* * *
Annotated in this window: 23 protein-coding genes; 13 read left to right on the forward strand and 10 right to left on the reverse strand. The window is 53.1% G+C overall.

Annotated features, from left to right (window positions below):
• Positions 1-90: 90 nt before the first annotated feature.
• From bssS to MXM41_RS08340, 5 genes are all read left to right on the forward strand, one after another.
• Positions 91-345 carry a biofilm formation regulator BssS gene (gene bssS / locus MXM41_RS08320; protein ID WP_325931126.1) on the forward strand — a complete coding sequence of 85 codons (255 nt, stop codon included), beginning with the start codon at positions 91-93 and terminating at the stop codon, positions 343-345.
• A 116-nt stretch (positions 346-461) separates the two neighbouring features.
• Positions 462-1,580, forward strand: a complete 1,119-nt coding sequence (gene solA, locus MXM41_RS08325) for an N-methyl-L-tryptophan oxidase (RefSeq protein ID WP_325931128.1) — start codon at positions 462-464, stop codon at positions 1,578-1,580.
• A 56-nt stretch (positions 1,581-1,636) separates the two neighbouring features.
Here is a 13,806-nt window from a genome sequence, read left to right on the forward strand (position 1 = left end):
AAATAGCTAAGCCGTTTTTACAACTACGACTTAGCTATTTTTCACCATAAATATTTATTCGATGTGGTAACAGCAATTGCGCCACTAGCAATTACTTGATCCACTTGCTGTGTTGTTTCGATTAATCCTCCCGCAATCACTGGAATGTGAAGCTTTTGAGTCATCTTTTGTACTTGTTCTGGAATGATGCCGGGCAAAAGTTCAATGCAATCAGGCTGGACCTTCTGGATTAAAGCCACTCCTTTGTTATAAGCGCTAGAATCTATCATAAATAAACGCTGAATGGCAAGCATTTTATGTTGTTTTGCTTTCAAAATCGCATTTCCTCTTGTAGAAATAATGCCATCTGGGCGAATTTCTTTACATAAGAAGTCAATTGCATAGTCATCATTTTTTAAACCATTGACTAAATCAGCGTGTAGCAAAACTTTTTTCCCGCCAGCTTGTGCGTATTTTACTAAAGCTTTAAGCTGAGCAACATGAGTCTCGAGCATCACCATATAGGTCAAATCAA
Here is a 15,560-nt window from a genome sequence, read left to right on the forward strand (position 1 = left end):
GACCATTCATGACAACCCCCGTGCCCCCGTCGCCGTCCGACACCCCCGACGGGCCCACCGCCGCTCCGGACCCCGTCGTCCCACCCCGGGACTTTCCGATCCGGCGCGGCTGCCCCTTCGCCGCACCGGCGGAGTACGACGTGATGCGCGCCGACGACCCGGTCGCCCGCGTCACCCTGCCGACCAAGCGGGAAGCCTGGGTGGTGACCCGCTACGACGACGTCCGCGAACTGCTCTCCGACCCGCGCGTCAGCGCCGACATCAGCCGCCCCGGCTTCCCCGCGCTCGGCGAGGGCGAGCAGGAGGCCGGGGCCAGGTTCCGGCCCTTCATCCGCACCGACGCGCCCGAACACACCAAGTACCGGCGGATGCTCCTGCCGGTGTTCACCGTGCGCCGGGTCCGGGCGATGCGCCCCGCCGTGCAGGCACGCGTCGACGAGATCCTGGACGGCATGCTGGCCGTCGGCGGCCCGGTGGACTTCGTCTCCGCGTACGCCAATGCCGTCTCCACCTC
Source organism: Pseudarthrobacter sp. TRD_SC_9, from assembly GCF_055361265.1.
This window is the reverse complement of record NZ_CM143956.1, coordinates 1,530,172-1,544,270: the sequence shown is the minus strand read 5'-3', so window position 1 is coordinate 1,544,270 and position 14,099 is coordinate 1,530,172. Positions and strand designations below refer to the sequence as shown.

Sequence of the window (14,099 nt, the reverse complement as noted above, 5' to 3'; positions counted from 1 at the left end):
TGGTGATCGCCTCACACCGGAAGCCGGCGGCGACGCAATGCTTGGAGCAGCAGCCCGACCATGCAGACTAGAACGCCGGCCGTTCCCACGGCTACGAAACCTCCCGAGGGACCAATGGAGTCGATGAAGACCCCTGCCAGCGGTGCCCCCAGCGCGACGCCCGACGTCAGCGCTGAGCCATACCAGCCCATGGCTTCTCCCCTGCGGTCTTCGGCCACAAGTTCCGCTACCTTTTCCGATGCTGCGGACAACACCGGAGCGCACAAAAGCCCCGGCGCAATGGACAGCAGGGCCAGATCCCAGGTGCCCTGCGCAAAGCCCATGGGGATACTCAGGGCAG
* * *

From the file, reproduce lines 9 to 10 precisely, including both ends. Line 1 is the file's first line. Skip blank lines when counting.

Here is a 13,806-nt window from a genome sequence, read left to right on the forward strand (position 1 = left end):
AAATAGCTAAGCCGTTTTTACAACTACGACTTAGCTATTTTTCACCATAAATATTTATTCGATGTGGTAACAGCAATTGCGCCACTAGCAATTACTTGATCCACTTGCTGTGTTGTTTCGATTAATCCTCCCGCAATCACTGGAATGTGAAGCTTTTGAGTCATCTTTTGTACTTGTTCTGGAATGATGCCGGGCAAAAGTTCAATGCAATCAGGCTGGACCTTCTGGATTAAAGCCACTCCTTTGTTATAAGCGCTAGAATCTATCATAAATAAACGCTGAATGGCAAGCATTTTATGTTGTTTTGCTTTCAAAATCGCATTTCCTCTTGTAGAAATAATGCCATCTGGGCGAATTTCTTTACATAAGAAGTCAATTGCATAGTCATCATTTTTTAAACCATTGACTAAATCAGCGTGTAGCAAAACTTTTTTCCCGCCAGCTTGTGCGTATTTTACTAAAGCTTTAAGCTGAGCAACATGAGTCTCGAGCATCACCATATAGGTCAAATCAA